But between the born culture-haters and the born culture-lovers, between the half-wits and the one-and-a-half-wits there exists a great mass of human beings, whose rather indeterminate nature is ready to receive the imprint which circumstances may set upon it. Environmental forces can push them towards culture or away from it. In the Americanized world of the present and the immediate future those forces are set against culture. A little reflection will show that this is almost inevitable. Proprietors of newspapers and theaters, directors of movies and radio companies are naturally as anxious to make money as anyone else. They find themselves living a world in which a substantial percentage of the inhabitant are definitely haters of culture, while another substantial percentage are more or less neutral between the culture-haters and the culture-lovers and can be persuaded by judicious propaganda to move towards one side or the other. The born culture-haters are much more numerous than the born culture-lovers. Consequently, the mass-producers of ideas and art are anxiously to bring the neutrals over to the culture-haters’ side. The rotary press, the process block, the cinema, the radio, the phonograph art used not, as they might so easily be used, to propagate culture, but its opposite. All the resources of science are applied in order that imbecility may flourish and vulgarity cover the whole earth. That they are rapidly doing so must be obvious to anyone who glances at a popular picture paper, looks at a popular film, listens to popular music on the radio or phonograph.
The mere standardization of ideas made possible by modern machinery is in itself another obstacle to culture. One of the blessings of machinery, as I pointed out, is that it enables human beings to move about the surface of their earth with an unprecedented ease and rapidity. Travel has been, and still is, a liberal education. But newspapers, the radio, and elementary education are making all human beings more and more alike. One can anticipate a future in which men will able to travel round the world without finding an idea or a custom different from those with which they are familiar at home. In 3000 A.D. one will doubtless be able to travel from Kansas City to Peking in a few hours. But if the civilization to these two places is the same, there will be no object in doing so.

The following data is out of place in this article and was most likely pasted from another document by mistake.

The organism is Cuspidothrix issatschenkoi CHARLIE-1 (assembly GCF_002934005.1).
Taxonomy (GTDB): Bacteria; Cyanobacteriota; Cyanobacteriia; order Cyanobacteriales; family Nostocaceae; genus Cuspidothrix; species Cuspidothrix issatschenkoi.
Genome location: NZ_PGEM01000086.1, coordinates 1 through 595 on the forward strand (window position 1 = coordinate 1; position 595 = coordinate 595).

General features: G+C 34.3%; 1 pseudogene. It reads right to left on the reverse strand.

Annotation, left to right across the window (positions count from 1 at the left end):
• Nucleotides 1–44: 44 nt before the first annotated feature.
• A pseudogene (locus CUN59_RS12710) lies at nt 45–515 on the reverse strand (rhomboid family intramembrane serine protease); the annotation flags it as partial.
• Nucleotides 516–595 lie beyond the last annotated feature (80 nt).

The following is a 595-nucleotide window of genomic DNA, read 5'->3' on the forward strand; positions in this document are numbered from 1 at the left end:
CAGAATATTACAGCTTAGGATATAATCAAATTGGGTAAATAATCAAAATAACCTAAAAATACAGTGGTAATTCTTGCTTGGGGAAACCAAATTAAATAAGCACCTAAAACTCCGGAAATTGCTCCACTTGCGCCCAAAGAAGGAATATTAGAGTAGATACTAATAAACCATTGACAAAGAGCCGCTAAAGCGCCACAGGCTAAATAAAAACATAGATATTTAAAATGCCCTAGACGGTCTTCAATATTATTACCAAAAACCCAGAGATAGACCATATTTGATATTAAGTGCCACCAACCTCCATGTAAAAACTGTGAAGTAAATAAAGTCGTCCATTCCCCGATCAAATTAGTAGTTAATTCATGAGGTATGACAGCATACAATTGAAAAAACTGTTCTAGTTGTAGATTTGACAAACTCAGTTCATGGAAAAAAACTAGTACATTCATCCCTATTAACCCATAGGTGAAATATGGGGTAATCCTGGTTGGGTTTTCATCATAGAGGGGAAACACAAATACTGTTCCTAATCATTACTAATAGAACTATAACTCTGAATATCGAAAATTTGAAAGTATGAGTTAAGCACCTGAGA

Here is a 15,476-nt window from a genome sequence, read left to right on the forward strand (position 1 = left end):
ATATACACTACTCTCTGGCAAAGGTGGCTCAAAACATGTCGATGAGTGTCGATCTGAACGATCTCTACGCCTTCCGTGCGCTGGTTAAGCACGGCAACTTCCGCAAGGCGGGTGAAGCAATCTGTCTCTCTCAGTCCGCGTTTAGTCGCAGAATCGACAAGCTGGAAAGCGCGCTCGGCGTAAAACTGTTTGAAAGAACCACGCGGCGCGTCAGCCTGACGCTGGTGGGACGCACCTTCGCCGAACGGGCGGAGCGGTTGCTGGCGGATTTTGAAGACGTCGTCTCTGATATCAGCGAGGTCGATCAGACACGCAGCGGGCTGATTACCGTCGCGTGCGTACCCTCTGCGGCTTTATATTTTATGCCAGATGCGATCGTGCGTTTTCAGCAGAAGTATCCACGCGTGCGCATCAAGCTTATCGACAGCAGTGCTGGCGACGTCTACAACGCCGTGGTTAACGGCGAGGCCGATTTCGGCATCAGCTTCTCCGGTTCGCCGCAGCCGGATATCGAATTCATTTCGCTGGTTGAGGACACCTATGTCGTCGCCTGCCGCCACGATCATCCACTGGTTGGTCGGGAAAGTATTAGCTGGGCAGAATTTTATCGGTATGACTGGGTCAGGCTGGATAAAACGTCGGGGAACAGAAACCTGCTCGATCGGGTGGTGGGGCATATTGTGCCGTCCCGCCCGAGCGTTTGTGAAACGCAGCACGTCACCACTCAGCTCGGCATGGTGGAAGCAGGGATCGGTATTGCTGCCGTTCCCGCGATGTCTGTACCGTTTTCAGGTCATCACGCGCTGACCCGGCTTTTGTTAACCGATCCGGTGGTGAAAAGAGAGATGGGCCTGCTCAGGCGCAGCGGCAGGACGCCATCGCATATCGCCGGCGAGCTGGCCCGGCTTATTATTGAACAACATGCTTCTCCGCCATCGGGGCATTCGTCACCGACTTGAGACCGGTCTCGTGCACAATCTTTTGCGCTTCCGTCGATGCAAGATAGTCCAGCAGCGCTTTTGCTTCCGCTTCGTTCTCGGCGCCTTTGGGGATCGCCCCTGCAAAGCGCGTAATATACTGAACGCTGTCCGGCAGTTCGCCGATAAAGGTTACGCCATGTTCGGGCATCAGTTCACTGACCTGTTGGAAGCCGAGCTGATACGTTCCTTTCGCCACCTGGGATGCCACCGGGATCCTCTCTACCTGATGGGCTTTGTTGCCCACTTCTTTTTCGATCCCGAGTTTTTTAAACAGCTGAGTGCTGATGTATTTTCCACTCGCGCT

There is another way in which machinery adversely affects culture. It removes man’s recreation to amuse himself. In the past when people needed recreation they were compelled to a great extent to provide it for themselves. If you needed music you had to sing or play an instrument. If you wanted a pictorial record of some person or scene you had to draw and paint. If you lived in a village or out-of-way town and wanted drama, you had to act yourself. To-day you need do none of these things. You turn on the gramophone or the radio when you need music; you click your kodak when you want a picture, you go the village movies when you want drama. Recreation is provided ready-made by enormous joint-stock companies. The play-instinct, which found active expression in the past, is now passive. In the days before machinery men and women who wanted to amuse themselves were compelled, in their humble way, to be artists. Now they sit still and permit professionals to entertain them by the aid of machinery. It is difficult to believe that general artistic culture can flourish in this atmosphere of passivity.